When Should I Start Taking My Child to the Dentist?
Your child’s first dental visit is an important step toward a lifetime of good oral care, but do you know when you should start taking your child to the dentist? It may be earlier than you think.
When Should My Child Start Seeing the Dentist?
You should take your child to the dentist for the first time when they have their first tooth or by their first birthday at the latest.
Why is This Visit Important?
The first visit will help introduce your child to the dentist’s office and the importance of oral care at an early age. It allows the dentist to detect any problems such as decay or issues with your child’s gums, bite, or jaw as early as possible. You’ll also be able to get information about your child’s at-home oral hygiene routine and learn about any habits such as putting your child to bed with a bottle of milk or formula that could cause decay or other dental issues.
What Can I Do to Help Prepare My Child for Their First Dental Visit?
Your dentist and their staff should help make your child feel comfortable. You can help by trying some of the following tips to help prepare your child for their first visit to the dentist’s office:
Practice at Home
Use your child’s dolls or stuffed animals to demonstrate what the dentist might do.
Read a Book
Buy or check out a children’s book that shows a favorite character visiting the dentist.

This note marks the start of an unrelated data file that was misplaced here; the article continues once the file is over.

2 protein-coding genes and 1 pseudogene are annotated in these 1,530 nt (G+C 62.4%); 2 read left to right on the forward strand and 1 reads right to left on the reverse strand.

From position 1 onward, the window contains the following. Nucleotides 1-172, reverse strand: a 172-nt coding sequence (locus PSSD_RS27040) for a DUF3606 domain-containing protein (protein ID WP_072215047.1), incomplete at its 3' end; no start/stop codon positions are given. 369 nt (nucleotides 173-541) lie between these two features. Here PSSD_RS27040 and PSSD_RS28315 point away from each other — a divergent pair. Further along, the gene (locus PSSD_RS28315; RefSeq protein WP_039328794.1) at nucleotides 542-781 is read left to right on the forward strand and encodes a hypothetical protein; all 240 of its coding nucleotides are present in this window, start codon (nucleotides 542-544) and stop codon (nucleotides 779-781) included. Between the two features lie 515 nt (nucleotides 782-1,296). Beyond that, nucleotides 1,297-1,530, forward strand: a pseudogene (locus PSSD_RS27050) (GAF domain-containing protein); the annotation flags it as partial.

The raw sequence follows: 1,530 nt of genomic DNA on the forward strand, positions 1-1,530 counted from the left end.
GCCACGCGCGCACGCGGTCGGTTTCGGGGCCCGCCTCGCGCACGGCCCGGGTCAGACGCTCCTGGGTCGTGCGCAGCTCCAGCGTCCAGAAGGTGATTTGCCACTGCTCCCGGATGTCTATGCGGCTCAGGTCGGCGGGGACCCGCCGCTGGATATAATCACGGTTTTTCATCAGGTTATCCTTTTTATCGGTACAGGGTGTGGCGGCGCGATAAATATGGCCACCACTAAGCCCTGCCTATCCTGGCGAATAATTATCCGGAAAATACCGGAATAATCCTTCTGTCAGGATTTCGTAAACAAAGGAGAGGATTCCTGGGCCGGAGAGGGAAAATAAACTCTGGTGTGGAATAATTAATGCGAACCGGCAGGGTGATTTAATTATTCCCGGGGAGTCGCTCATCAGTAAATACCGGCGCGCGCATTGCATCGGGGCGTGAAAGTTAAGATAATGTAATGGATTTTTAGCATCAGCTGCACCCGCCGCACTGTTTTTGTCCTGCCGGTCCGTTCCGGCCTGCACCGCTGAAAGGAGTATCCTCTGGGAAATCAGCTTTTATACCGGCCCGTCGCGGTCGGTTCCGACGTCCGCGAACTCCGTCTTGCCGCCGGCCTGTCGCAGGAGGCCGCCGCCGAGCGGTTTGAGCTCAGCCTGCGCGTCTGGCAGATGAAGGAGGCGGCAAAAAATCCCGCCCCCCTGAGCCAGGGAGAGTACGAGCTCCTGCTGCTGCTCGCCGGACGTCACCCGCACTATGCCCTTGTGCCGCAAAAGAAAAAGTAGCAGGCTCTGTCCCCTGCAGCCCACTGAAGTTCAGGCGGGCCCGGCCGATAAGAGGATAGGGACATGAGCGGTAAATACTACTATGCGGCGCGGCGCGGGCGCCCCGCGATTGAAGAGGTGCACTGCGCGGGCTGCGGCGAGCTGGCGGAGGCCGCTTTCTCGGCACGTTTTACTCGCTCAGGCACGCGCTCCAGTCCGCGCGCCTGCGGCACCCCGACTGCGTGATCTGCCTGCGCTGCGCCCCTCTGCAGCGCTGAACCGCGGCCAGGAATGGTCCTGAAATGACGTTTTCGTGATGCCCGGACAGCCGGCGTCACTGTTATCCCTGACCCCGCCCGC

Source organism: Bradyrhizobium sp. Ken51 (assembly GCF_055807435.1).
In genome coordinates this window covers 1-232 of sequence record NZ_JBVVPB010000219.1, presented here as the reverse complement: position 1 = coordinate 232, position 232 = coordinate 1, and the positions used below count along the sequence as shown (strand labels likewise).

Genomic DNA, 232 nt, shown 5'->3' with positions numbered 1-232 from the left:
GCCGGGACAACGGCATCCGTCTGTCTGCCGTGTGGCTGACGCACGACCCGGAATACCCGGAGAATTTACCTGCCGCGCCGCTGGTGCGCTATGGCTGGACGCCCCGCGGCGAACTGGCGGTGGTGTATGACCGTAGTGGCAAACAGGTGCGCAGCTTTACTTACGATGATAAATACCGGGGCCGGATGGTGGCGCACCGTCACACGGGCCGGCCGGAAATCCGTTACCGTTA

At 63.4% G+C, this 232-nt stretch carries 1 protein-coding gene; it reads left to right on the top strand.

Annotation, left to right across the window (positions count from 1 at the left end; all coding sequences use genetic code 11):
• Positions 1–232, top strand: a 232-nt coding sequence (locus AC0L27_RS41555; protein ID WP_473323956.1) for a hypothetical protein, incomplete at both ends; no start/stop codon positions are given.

Pick a Favorable Time
If your child naps, make sure your appointment doesn’t interfere with their regular nap time. This could make your child tired and cranky before they ever get to the dentist’s office.
How Can I Establish Good At-Home Oral Care Habits for My Child?
The following tips will help you take care of your child’s teeth and gums between dental visits:
Before your child has teeth, use a clean, damp cloth to clean their gums.
Brush When a Tooth Comes In
When your child first has a tooth, brush using a small, soft-bristled toothbrush. Once your child is old enough to spit out toothpaste (usually around age 2), start using a pea-sized amount of fluoridated toothpaste.
Skip Bedtime Bottles
Don’t put your child down at bedtime or for a nap with milk, formula, juice, or other sweet liquid.
Help with Flossing
Start teaching good flossing habits as soon as your child has 2 teeth adjacent to one another.
Limit Sugary Foods & Drinks
Avoid giving your child sweetened drinks, fruit juice, and hard or sticky candy, all of which promote tooth decay.
Your child’s dentist will probably recommend that you bring them in every six months for an exam. This will ensure that any problem is detected as early as possible when it’s most easily corrected.
If you’re planning your child’s first dental visit or they need follow-up care, make an appointment today with Cedar Mountain Dental in Newington, Connecticut. We’ll provide top-level care for your child and continue doing so for years to come.